Lytle’s Beauty College in Santa Rosa struggles to survive during classroom closure for coronavirus safety



Economic downturns have often been kinder to Kathy Lytle’s beauty college than to other lines of work.

Job loss can lead people to consider new careers, and a certification to cut hair or work in a nail salon or day spa is a popular choice.

“Generally, when the economy was low, the industry does better,” said Lytle, who for 28 years has owned Lytle’s Beauty College in the Wikiup area north of Santa Rosa. “People want to be retrained.”

It’s a different story, though, when the recession is caused by a pandemic that has not only forced millions of Americans into unemployment, but also shuttered the beauty school’s classrooms for more than six months. Lytle’s decision to suspend online classes and shut down entirely last month has stalled the career paths of its 79 students, leaving them unable to make progress toward their cosmetology and esthetician certifications.

If the school cannot resume classes soon, Lytle fears it may never reopen. Between mortgage payments and continued salary expenditures, Lytle said her savings will run out by December.

“It just costs a lot of money to even keep the school closed,” she said. “I’m just devastated.”

Lytle and her staff halted virtual instruction a month ago, putting the school on hiatus with no end in sight. After six months of teaching theory through a screen, they determined the experience was not worth what students were paying for it. It also wasn’t cost efficient for the school.

Kylie Simao, admissions leader and financial aid officer, compared the process to trying to teach someone to swim without a swimming pool.

“It got to a point where we can only lecture so much,” she said. “We won’t toy with somebody’s hours towards their license.”

Each certification requires a set amount of experience before students can take their exams. An esthetician’s license to offer skin care services such as waxing and chemical peels requires 600 hours. A cosmetology license, required to cut and color hair and offer nail services, takes 1,600 training hours.

Ashley Tillman, a Lytle’s student living in Lakeport, is 252 hours away from completing the requirements for her cosmetology license. Seeing her education grind to a halt so close to her goal, she said, has caused some “mental anguish.”

“I go through bouts of feeling OK, and then it’s like my anxiety kicks up,” Tillman said, adding that she’s begun speaking more frequently with a therapist to manage her worries about finances and her family’s future. She had worked for years in retail to save enough money to attend Lytle’s without needing to work at the same time.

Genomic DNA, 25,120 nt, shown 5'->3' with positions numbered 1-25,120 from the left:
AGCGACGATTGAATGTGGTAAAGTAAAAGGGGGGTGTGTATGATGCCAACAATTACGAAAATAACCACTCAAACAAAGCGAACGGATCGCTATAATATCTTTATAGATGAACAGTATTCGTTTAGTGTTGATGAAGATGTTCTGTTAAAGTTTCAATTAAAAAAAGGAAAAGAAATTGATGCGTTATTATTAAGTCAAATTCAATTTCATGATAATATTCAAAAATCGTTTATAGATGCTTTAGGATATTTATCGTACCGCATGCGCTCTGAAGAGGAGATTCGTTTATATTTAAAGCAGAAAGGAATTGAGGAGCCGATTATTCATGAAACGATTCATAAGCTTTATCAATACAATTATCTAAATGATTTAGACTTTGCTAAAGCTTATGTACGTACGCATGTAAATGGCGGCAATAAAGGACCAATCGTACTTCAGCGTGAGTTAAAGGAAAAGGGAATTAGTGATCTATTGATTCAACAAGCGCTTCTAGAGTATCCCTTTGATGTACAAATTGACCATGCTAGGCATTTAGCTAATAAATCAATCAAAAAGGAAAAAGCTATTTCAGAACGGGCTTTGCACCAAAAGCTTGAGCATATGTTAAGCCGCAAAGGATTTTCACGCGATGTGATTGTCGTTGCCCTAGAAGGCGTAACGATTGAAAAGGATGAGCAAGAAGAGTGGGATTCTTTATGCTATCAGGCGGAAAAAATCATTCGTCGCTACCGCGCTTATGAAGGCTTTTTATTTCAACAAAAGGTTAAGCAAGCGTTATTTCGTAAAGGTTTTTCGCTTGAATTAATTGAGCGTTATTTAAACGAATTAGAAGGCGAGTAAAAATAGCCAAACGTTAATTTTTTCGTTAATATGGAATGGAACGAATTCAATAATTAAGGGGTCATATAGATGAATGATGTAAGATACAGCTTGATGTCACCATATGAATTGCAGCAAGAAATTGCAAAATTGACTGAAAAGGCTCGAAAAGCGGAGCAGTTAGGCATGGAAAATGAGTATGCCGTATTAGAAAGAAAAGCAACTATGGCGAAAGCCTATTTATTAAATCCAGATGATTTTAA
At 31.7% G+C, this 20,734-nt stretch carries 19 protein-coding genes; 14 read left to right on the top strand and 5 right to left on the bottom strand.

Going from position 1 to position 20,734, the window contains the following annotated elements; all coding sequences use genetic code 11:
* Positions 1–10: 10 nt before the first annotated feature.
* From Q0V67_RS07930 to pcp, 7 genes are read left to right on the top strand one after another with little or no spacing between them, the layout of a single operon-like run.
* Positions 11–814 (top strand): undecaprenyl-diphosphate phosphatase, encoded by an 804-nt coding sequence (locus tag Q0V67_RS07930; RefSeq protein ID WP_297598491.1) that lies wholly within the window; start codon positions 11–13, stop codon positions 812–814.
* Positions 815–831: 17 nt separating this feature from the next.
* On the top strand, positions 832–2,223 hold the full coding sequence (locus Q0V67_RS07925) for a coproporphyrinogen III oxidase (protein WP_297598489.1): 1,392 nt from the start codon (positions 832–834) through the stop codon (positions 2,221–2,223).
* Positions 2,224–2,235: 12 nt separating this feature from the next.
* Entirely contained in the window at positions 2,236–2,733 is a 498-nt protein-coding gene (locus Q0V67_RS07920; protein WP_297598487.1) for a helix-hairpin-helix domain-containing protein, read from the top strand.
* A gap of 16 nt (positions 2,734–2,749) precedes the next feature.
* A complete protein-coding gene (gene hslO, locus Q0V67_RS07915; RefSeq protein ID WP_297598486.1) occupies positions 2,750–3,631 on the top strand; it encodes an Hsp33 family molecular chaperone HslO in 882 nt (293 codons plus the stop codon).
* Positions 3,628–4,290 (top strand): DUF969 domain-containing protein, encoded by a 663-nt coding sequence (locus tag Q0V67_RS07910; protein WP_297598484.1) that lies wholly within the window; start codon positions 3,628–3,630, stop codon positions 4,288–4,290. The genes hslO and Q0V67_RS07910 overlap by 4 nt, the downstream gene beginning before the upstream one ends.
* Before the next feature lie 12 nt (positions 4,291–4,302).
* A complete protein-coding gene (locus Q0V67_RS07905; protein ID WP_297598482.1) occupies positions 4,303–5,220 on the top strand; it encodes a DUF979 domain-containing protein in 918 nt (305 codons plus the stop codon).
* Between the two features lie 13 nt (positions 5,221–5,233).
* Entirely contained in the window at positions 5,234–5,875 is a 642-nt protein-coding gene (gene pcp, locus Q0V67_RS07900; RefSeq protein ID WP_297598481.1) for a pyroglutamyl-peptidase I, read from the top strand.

A single mom, Tillman has been managing her 9-year-old son Devin’s education this fall while his school remains in distance mode. Since Lytle’s shutdown, she’s been practicing her skills on friends and family members so she doesn’t get rusty.

But none of the free haircuts, colors, manicures or pedicures that she offers while her school remains closed contribute to the requirements for her license.

“We have to be clocked into school under the supervision of our teachers for any (work) to count for us,” Tillman said. “We can’t just do them on our own.”

Though every student has a mannequin to practice on, instructors said it’s a poor substitute for working with real clients and their expectations in the salon.

“You have to listen and look (in order) to shift styles well,” Lytle said. “You gotta learn when to say ‘Mrs. Jones’ and which ones want your arm around them and to be called ’Honey.’ ”

Most mannequins tend to have a similar, coarse texture of hair, Lytle said, though human hair varies much more.

They also don’t communicate much.

“I can rip her hair out with my hairbrush and she’s not complaining,” Tillman said. “I’m not asking a mannequin, ’What do you do with your hair every day?’ ”

While hair salons in Sonoma County have had the green light to resume indoor haircuts since Aug. 31, Lytle’s Beauty College has additional requirements to meet before it can open its student salon to clients. In addition to complying with state and county health guidelines, any instruction from Lytle’s must also align with requirements from the Board of Barbering and Cosmetology and the Bureau for Private and Post-Secondary Education.

“If salons can open and we can teach the theory part via distance education, then why can’t we reopen the student salon so students can continue on their education?” asked Amanda Keith, director of Lytle’s Beauty College.

Sonoma County on Wednesday aligned local health orders with state guidelines, easing local restrictions that exceeded what is laid out in California’s Blueprint for a Safer Economy guidances. Lytle’s staff are now poring over state guidance on higher education to see whether the county’s announcement will pave a way for them to open even before Sonoma County reaches a lower tier of infection spread.

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